In his press conference Tuesday, President Obama repeated that he wanted to shut Guantanamo Bay but blamed Congress for stopping him. “They would not let us close it,” he said. But that’s wrong. President Obama can lawfully release the detainees if he wants to. Congress has made it difficult, but not impossible. Whatever he’s saying, the president does not want to close the detention center—at least not yet.
The relevant law is the National Defense Authorization Act of 2012 (NDAA). This statute confirms the president’s power to wage war against al-Qaida and its associates, which was initially given to him in the Authorization for Use of Military Force (AUMF) passed shortly after 9/11. The NDAA also authorizes the president to detain enemy combatants, and bans him from transferring Guantanamo detainees to American soil.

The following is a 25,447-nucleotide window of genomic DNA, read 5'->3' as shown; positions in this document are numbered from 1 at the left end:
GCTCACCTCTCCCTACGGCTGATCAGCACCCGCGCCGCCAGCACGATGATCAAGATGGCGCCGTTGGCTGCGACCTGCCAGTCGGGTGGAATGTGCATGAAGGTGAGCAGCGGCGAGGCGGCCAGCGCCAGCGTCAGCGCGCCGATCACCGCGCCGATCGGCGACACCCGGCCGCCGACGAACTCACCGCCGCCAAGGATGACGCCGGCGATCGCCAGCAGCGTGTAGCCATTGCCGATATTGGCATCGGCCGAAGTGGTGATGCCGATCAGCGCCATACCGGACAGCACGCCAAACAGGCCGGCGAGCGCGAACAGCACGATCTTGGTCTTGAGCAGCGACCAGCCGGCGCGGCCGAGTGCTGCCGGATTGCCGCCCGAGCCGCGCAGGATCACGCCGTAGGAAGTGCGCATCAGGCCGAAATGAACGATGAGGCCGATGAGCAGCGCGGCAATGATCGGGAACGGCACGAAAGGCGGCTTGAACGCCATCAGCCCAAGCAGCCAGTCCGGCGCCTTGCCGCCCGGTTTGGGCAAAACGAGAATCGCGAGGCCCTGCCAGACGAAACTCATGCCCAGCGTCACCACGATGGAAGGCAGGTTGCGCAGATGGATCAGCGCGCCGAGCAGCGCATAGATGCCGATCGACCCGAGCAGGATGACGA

The NDAA does not, however, ban the president from releasing detainees. Section 1028 authorizes him to release them to foreign countries that will accept them—the problem is that most countries won’t, and others, like Yemen, where about 90 of the 166 detainees are from, can’t guarantee that they will maintain control over detainees, as required by the law.
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